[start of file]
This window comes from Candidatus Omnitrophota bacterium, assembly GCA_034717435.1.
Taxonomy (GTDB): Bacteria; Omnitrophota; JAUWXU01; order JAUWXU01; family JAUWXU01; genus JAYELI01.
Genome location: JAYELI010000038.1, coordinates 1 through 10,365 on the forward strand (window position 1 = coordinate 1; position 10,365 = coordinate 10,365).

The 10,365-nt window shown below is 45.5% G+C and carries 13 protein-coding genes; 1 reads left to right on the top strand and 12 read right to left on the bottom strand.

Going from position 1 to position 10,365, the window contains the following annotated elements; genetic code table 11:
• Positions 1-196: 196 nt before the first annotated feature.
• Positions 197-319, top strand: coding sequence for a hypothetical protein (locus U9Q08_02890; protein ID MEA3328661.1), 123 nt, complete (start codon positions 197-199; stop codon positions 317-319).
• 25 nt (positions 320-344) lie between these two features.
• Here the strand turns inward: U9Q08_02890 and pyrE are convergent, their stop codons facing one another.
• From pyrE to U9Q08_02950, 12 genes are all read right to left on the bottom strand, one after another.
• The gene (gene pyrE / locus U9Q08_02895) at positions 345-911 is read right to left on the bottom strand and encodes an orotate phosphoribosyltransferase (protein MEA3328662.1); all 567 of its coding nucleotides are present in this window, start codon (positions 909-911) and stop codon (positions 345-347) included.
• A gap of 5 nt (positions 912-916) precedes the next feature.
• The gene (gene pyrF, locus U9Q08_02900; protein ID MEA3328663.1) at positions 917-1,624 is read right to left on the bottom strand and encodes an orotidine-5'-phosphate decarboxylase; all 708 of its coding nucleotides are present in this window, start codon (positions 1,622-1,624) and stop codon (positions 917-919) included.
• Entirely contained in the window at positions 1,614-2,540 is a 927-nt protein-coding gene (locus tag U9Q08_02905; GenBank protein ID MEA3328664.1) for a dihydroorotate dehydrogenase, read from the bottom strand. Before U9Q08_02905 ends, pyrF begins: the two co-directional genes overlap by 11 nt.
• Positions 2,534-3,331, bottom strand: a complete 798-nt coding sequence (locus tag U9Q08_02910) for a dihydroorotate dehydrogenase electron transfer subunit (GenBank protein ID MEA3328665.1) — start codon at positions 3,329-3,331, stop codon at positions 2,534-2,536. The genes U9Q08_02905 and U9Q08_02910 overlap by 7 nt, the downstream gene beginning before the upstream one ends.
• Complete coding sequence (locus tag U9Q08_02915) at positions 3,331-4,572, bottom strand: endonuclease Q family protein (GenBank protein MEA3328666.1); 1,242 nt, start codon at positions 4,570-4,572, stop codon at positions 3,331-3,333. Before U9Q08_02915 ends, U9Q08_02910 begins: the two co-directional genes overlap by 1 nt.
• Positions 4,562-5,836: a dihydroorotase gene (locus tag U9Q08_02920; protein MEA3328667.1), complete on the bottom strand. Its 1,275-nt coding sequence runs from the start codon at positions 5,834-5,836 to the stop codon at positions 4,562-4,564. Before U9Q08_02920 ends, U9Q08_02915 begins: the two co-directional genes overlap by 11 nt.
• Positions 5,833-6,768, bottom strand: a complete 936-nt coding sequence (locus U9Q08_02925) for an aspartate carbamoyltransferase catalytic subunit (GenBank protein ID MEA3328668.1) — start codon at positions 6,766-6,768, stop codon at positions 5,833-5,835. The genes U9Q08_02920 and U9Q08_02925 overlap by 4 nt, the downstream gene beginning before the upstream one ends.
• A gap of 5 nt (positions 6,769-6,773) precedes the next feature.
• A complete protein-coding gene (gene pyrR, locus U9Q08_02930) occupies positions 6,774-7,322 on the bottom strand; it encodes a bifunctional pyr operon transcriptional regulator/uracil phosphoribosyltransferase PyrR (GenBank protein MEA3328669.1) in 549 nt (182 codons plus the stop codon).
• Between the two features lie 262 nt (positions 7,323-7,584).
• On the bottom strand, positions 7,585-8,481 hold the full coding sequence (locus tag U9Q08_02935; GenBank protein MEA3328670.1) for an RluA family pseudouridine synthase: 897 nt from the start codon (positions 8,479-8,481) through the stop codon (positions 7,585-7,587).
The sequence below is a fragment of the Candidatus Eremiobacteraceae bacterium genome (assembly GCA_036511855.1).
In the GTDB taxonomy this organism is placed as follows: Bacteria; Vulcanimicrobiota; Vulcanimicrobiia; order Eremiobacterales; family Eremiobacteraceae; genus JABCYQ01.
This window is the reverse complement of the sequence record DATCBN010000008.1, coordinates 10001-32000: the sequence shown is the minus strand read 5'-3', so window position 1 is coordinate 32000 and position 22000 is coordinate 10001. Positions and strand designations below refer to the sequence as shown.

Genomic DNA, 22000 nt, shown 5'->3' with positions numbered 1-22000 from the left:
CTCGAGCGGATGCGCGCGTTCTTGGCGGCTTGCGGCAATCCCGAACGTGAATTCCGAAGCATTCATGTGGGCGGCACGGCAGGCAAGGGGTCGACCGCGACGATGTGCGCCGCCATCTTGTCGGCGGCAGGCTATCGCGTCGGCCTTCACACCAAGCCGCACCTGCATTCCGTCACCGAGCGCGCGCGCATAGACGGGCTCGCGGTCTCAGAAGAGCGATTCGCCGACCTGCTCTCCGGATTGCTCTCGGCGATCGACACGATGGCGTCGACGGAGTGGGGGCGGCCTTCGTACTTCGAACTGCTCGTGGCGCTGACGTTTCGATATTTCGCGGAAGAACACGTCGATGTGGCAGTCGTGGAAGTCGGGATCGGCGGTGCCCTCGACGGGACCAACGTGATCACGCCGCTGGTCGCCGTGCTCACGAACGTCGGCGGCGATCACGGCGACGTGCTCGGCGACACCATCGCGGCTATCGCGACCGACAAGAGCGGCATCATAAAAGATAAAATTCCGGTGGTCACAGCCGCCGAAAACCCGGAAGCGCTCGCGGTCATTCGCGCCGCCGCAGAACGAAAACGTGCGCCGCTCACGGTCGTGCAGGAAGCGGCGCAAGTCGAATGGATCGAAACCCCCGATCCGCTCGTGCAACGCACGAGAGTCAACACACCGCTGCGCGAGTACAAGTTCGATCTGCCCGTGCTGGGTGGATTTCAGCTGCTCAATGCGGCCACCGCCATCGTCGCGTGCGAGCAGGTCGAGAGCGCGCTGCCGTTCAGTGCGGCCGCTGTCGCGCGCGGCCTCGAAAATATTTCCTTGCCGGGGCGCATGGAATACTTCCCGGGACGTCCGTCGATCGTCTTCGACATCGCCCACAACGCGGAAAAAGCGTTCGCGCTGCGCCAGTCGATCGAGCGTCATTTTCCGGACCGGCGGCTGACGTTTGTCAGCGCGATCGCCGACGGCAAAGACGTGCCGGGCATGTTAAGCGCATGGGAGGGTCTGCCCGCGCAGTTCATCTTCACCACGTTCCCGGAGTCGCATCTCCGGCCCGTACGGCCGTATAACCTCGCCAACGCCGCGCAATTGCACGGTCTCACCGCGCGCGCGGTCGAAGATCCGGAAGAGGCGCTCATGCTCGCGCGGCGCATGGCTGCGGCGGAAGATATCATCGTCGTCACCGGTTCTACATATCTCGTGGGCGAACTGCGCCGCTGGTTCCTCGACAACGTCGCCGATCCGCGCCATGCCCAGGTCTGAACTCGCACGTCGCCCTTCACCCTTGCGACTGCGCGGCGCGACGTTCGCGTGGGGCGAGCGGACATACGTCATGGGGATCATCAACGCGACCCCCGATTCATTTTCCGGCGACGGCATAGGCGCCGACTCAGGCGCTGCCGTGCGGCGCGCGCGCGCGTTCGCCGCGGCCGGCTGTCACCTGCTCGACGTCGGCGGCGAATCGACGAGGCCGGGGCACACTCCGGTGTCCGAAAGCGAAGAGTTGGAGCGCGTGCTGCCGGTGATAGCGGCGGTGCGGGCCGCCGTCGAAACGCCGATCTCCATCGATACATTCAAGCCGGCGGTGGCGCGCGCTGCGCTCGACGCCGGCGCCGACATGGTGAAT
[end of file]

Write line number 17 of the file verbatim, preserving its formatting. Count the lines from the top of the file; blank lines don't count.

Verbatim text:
• Positions 4,562-5,836: a dihydroorotase gene (locus tag U9Q08_02920; protein MEA3328667.1), complete on the bottom strand. Its 1,275-nt coding sequence runs from the start codon at positions 5,834-5,836 to the stop codon at positions 4,562-4,564. Before U9Q08_02920 ends, U9Q08_02915 begins: the two co-directional genes overlap by 11 nt.